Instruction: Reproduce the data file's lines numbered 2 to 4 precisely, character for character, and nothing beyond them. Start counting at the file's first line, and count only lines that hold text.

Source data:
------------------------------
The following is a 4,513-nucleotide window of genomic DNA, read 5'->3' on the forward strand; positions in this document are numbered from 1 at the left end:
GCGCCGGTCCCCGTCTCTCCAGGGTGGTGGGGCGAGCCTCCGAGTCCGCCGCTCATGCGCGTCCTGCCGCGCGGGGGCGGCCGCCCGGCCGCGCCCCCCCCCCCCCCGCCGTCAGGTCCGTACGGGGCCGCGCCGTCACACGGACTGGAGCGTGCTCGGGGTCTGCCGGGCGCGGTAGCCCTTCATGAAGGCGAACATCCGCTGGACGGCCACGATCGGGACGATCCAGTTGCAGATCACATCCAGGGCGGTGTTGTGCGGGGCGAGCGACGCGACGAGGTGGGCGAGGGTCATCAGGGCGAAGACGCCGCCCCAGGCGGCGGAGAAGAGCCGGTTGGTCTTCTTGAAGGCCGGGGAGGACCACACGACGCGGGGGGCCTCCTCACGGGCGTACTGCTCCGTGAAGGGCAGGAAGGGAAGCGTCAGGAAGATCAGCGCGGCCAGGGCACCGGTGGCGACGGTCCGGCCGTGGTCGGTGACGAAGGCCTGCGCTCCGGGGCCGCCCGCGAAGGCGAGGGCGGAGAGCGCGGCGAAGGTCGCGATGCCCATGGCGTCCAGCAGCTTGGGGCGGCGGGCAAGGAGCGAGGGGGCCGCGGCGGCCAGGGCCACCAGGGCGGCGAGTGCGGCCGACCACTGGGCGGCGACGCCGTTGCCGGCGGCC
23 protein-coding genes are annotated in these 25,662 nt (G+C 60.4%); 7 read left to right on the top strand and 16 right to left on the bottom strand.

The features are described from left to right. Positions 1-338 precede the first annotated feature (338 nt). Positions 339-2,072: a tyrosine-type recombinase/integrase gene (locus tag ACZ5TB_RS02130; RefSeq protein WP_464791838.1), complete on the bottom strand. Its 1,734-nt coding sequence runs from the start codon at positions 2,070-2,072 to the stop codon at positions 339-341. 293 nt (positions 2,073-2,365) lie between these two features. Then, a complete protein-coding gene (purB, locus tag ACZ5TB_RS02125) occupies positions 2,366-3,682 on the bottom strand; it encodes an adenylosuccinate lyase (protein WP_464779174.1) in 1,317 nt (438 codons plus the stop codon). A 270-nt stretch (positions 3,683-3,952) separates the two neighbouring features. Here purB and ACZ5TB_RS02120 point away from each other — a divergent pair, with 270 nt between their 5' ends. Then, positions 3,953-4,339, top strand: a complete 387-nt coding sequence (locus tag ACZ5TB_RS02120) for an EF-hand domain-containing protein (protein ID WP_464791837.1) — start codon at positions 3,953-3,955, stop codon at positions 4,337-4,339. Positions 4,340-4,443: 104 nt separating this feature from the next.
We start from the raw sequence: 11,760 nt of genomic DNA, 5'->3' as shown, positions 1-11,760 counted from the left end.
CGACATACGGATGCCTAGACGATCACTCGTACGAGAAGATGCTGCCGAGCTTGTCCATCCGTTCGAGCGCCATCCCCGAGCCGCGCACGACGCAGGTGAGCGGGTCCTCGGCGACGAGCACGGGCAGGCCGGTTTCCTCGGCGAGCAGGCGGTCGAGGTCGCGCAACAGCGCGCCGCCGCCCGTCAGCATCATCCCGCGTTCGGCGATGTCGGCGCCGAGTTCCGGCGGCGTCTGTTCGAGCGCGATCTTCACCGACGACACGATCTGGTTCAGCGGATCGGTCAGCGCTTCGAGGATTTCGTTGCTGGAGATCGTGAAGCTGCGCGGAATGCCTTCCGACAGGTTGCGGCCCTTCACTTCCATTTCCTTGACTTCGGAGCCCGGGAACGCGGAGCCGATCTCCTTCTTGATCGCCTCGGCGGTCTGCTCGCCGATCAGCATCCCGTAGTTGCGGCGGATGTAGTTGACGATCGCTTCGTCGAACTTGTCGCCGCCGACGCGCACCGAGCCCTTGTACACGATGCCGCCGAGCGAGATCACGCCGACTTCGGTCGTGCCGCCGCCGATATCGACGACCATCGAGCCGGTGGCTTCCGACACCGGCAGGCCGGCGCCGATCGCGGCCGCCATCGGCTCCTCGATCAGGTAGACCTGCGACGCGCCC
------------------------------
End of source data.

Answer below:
GCGCCGGTCCCCGTCTCTCCAGGGTGGTGGGGCGAGCCTCCGAGTCCGCCGCTCATGCGCGTCCTGCCGCGCGGGGGCGGCCGCCCGGCCGCGCCCCCCCCCCCCCCGCCGTCAGGTCCGTACGGGGCCGCGCCGTCACACGGACTGGAGCGTGCTCGGGGTCTGCCGGGCGCGGTAGCCCTTCATGAAGGCGAACATCCGCTGGACGGCCACGATCGGGACGATCCAGTTGCAGATCACATCCAGGGCGGTGTTGTGCGGGGCGAGCGACGCGACGAGGTGGGCGAGGGTCATCAGGGCGAAGACGCCGCCCCAGGCGGCGGAGAAGAGCCGGTTGGTCTTCTTGAAGGCCGGGGAGGACCACACGACGCGGGGGGCCTCCTCACGGGCGTACTGCTCCGTGAAGGGCAGGAAGGGAAGCGTCAGGAAGATCAGCGCGGCCAGGGCACCGGTGGCGACGGTCCGGCCGTGGTCGGTGACGAAGGCCTGCGCTCCGGGGCCGCCCGCGAAGGCGAGGGCGGAGAGCGCGGCGAAGGTCGCGATGCCCATGGCGTCCAGCAGCTTGGGGCGGCGGGCAAGGAGCGAGGGGGCCGCGGCGGCCAGGGCCACCAGGGCGGCGAGTGCGGCCGACCACTGGGCGGCGACGCCGTTGCCGGCGGCC
23 protein-coding genes are annotated in these 25,662 nt (G+C 60.4%); 7 read left to right on the top strand and 16 right to left on the bottom strand.

The features are described from left to right. Positions 1-338 precede the first annotated feature (338 nt). Positions 339-2,072: a tyrosine-type recombinase/integrase gene (locus tag ACZ5TB_RS02130; RefSeq protein WP_464791838.1), complete on the bottom strand. Its 1,734-nt coding sequence runs from the start codon at positions 2,070-2,072 to the stop codon at positions 339-341. 293 nt (positions 2,073-2,365) lie between these two features. Then, a complete protein-coding gene (purB, locus tag ACZ5TB_RS02125) occupies positions 2,366-3,682 on the bottom strand; it encodes an adenylosuccinate lyase (protein WP_464779174.1) in 1,317 nt (438 codons plus the stop codon). A 270-nt stretch (positions 3,683-3,952) separates the two neighbouring features. Here purB and ACZ5TB_RS02120 point away from each other — a divergent pair, with 270 nt between their 5' ends. Then, positions 3,953-4,339, top strand: a complete 387-nt coding sequence (locus tag ACZ5TB_RS02120) for an EF-hand domain-containing protein (protein ID WP_464791837.1) — start codon at positions 3,953-3,955, stop codon at positions 4,337-4,339. Positions 4,340-4,443: 104 nt separating this feature from the next.